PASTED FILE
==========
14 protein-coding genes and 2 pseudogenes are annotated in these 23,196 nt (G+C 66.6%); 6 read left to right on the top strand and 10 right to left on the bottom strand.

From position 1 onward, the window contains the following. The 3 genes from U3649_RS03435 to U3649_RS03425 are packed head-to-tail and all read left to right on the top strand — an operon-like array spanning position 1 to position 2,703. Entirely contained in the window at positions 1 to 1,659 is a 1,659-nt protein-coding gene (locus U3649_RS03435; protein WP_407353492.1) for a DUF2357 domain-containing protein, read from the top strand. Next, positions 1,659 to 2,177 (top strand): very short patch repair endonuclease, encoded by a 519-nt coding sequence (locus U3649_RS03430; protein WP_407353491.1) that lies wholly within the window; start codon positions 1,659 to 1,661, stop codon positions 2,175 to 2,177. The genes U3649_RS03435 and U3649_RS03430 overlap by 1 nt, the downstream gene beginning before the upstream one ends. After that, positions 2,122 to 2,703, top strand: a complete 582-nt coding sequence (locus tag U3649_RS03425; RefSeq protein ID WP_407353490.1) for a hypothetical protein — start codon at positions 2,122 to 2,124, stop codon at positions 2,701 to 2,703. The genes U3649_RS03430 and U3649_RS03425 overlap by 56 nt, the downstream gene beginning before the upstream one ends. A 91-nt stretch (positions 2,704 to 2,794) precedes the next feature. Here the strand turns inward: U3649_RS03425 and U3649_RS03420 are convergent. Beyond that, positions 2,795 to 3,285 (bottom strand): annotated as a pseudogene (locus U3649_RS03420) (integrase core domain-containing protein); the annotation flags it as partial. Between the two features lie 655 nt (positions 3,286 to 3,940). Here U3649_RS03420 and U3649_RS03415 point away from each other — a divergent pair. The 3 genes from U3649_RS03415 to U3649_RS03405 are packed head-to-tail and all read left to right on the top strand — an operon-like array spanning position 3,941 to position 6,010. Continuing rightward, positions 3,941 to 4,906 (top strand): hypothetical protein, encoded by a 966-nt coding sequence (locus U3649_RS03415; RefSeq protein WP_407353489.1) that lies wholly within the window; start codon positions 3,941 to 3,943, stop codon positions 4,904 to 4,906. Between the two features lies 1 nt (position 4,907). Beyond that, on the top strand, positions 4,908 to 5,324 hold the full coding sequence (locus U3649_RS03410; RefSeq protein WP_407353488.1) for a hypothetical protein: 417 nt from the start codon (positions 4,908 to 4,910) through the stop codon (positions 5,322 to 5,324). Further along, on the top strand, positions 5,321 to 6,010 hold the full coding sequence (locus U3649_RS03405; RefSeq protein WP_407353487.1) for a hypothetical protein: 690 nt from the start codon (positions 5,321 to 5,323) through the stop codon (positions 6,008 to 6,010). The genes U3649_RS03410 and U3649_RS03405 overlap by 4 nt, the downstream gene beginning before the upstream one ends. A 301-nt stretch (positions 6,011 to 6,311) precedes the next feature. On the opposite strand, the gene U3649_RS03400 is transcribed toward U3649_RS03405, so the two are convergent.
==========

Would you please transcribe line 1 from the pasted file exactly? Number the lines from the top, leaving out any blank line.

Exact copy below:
14 protein-coding genes and 2 pseudogenes are annotated in these 23,196 nt (G+C 66.6%); 6 read left to right on the top strand and 10 right to left on the bottom strand.